- In the modified plan, it appears that the rec fields have been spread out. That design is not conducive to conducting tournaments or large-scale programs. Please try to group fields as much as possible — at least three fields adjacent to each other is much more functional.
- I like Centers design best. It also provides more opportunity for open space and pedestrian connections. It reminds me of main campus.
- Main parking shouldn't be MLK frontage — not the desirable face of campus. Better to have a major transit center there. Weaver Dairy Rd. extension connection road — using that for transit corridor misses western stops. Mixed streets with cars and transit is more transit-friendly — cars provide "eyes on the street" — better feeling of security, activity, as long as the speeds are not too high.
- Good to have parking at perimeter. Have transit stops at major parking facilities. Mistake not to use existing rail line.
- Parks shown — I suggest much bigger, real parks. Need a scale on maps you present.
- No identifiable edge to the "centers." No break to the urban fabric for 5,000 feet; only break is north/south, which would be oversized roadways. Horribly insufficient connectivity. Must provide north-south connectivity BOTH within and around the project.
- Addition of extension of the Homestead Rd. seems to emphasize this road. It would be nice if the Homestead Rd. could be a small road (to reduce damage to northern undeveloped area) or non-existent.
- "Allowing FPG staff to be in one place," living and working with same folks day-in, day-out. Do you think the residential aspect of this project will be fulfilled? Most people, it would seem, would already have housing needs met, unless, of course, you're looking at a much more transient community.
- For the Centers approach and the other east-west approach, the proposed North-South road seems to be unnecessarily disruptive of the open forest space. Can't it be re-routed or perhaps another solution found?
- Road north should not be necessary ever, given mass transit in the alternatives defined. There has to be a limit on developed land. 75% is not unreasonable. Quality of life is what draws people to this area.
- As a soccer player/field-user, I like fields grouped closer together (Interwoven does this better, I think, than Modified Centers). Grid field layout is best. Laying the fields side by side rather than end on end is a more social layout. I think that the servicing of buildings and need for delivery ease (to and from) sites is underestimated. I think traffic will still be heavy with truck traffic. People will probably try to use any service road — so this will need to be clearly and realistically thought out and planned.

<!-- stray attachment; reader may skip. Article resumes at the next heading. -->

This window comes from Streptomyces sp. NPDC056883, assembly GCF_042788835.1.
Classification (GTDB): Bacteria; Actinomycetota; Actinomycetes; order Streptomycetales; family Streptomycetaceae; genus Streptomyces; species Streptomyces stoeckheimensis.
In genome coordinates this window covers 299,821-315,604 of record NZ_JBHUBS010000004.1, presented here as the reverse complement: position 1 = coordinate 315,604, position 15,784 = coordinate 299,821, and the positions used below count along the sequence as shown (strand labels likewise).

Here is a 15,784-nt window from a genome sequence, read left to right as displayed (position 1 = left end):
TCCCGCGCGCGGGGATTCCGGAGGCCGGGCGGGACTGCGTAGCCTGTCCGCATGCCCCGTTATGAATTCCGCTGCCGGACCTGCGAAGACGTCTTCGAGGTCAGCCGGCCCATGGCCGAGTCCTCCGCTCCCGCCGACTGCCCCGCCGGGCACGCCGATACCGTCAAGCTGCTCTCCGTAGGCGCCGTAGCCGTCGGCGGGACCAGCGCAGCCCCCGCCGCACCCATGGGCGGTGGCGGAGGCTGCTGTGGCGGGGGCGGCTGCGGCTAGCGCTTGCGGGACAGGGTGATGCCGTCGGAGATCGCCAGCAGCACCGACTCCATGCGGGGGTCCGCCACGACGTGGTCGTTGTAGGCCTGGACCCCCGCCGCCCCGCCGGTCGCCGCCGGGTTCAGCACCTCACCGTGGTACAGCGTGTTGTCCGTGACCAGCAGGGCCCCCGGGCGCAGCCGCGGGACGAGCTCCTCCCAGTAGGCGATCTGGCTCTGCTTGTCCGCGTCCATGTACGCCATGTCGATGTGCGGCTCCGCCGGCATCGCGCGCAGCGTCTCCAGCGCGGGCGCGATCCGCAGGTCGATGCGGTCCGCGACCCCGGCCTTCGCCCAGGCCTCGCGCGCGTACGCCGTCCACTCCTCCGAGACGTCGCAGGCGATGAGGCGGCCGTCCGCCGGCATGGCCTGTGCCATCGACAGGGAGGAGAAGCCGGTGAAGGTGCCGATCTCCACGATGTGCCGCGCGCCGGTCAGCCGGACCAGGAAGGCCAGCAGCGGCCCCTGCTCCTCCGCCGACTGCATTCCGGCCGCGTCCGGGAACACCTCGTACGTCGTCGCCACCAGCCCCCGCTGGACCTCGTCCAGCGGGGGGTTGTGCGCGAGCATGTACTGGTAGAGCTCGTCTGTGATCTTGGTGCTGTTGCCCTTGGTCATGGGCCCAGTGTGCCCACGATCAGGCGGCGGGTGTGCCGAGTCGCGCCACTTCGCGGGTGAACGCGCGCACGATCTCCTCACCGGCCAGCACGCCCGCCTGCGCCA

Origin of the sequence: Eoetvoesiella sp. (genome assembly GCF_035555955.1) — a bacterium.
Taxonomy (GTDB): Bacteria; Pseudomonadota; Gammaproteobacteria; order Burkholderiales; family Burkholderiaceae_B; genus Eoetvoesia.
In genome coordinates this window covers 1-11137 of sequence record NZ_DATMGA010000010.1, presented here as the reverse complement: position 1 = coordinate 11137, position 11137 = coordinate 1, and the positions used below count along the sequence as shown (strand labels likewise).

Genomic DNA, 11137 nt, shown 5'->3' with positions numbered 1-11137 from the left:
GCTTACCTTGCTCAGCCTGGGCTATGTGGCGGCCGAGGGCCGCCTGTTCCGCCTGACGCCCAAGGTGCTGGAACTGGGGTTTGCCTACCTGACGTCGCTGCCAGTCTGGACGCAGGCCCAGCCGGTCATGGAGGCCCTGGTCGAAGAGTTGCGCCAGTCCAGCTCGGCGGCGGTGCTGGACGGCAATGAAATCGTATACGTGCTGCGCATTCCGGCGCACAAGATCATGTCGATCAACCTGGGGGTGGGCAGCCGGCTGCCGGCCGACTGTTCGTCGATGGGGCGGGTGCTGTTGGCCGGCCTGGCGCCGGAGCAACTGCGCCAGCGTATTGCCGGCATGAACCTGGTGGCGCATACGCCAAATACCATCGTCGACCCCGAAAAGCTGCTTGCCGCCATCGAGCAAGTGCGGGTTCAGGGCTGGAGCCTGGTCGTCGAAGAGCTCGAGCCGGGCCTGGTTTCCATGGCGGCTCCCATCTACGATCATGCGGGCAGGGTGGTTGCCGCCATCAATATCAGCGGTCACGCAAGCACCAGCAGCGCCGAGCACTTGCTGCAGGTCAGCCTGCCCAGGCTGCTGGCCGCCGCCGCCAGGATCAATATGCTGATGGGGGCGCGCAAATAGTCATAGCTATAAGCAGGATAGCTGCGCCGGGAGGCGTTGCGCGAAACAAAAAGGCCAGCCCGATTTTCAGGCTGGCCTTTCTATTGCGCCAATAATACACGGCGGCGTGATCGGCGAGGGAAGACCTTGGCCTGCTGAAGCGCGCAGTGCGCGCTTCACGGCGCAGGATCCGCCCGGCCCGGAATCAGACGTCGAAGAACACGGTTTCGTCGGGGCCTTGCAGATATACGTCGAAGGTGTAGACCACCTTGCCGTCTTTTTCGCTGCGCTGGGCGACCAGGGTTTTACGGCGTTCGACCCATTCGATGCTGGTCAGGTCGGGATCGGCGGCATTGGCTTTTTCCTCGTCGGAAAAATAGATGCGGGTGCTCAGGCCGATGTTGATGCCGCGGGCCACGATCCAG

- Organization of athletic fields may be best with more fields in one location (e.g., tournaments), as shown in the plan from March 27 — although it would be best if spectators or players could easily get to the fields by transit, which is better shown in the updated plan. Fields near mixed-use areas can also encourage recreation in a more integrated way by making recreation easily accessible to home, work, shopping, transit — so the modified plan is great in this way.
- Learn the definitions of bike lanes and paths and refer to them correctly. Bike lanes are on-street. Paths are separated facilities (often called greenways).
- Appears to be way too much parking within the site. Transit and utility spine look good. Connection to rail line a must.
- A preoccupation for many with vehicular traffic on the site. My assumption is that the amount of traffic on the site and parking needs will be informed by the facilities. Query whether one starts by determining limits on vehicular traffic and parking to be permitted and tailoring site usage to that — or — determining site usage and then figuring out how to accommodate traffic generated and needed parking.
- Can one determine which of the three presentations accommodates the most parking?
- Con: why would commercial be at edges of CN on Estes Drive — should be more interior. Pro: Weaver Dairy extension is necessary!
- Keep retail off Estes — integrate more into the site.
- The grid pattern is the best because it leaves more natural spaces together. The Grid leaves too much space just north of Estes.
- With multiple other road connections, would the Weaver Dairy Extension really be necessary? Its cost is a major interruption of forest...will also be isolated.